Brain metastases from breast cancer and response to treatment with eribulin: A case series

Alex Y. Chang, Xu Xiao Ying

Research output: Contribution to journalArticlepeer-review

13 Scopus citations


Brain metastases are common in patients with advanced breast cancer (BC), causing considerable morbidity and mortality. Eribulin is a microtubule dynamics inhibitor approved for treating certain patients with metastatic BC, previously treated with an anthracycline and a taxane. In the 301 phase 3 study in 1102 women with advanced BC, eribulin and capecitabine treatments did not differ for co-primary endpoints (overall survival [OS]: 15.9 vs 14.5 months, P = 0.056; progression-free survival [PFS]: 4.1 vs 4.2 months, P = 0.30). Here, we report outcomes for six patients (eribulin, n = 3; capecitabine, n = 3) who had received treatment for brain metastases from BC (BCBM) at baseline. All eribulin-treated patients experienced brain lesion shrinkage at some point during treatment, compared with one capecitabine-treated patient. Fewer patients in study 301 developed new BCBM with eribulin (13/544, 2.4%) compared with capecitabine (25/546, 4.6%). Eribulin does not cross the healthy blood–brain barrier (BBB), but could have the potential to do so after cranial radiation therapy. Capecitabine may cross the BBB and has demonstrated activity in BCBM. Data from these patients and previous cases suggest that further investigation of eribulin for BCBM may be warranted.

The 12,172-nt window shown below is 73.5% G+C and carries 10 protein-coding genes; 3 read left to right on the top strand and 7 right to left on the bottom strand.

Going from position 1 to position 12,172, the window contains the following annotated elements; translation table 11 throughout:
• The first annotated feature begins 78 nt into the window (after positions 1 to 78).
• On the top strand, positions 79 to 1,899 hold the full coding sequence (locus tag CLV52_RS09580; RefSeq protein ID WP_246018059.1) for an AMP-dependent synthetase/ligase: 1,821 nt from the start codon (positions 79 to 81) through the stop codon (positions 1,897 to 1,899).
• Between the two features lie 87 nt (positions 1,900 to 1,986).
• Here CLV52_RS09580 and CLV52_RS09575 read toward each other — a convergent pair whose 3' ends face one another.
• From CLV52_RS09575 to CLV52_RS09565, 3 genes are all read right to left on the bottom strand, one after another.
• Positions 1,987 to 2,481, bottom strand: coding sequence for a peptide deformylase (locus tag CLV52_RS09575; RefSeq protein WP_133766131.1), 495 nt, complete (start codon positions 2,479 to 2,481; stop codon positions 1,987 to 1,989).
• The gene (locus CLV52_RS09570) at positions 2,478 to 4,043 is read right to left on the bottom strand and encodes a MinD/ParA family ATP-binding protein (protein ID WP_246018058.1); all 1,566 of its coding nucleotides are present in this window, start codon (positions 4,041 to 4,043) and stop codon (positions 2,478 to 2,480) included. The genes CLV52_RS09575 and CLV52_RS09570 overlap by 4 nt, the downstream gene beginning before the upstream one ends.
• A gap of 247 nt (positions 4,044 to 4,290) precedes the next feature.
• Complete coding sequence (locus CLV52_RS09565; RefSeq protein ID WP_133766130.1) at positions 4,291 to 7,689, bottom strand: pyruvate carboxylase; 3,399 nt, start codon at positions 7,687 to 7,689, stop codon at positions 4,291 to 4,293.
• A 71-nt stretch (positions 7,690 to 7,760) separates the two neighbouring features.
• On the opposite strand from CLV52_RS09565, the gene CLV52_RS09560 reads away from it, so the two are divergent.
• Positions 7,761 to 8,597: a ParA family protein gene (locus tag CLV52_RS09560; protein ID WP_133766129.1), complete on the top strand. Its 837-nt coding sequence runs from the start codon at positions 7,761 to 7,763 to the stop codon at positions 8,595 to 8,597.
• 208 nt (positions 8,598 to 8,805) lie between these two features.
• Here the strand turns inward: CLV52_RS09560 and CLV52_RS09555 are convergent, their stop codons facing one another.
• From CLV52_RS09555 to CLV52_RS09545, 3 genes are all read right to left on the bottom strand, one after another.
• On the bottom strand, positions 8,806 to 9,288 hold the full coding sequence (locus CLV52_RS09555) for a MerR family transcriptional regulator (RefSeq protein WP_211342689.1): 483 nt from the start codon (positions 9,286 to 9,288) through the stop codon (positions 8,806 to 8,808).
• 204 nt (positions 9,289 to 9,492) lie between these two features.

Original languageEnglish (US)
Pages (from-to)19-24
Number of pages6
JournalBreast Cancer: Basic and Clinical Research
StatePublished - Mar 12 2015


  • Advanced breast cancer
  • Brain metastases
  • Capecitabine
  • Case series
  • Eribulin

ASJC Scopus subject areas

  • Oncology
  • Cancer Research


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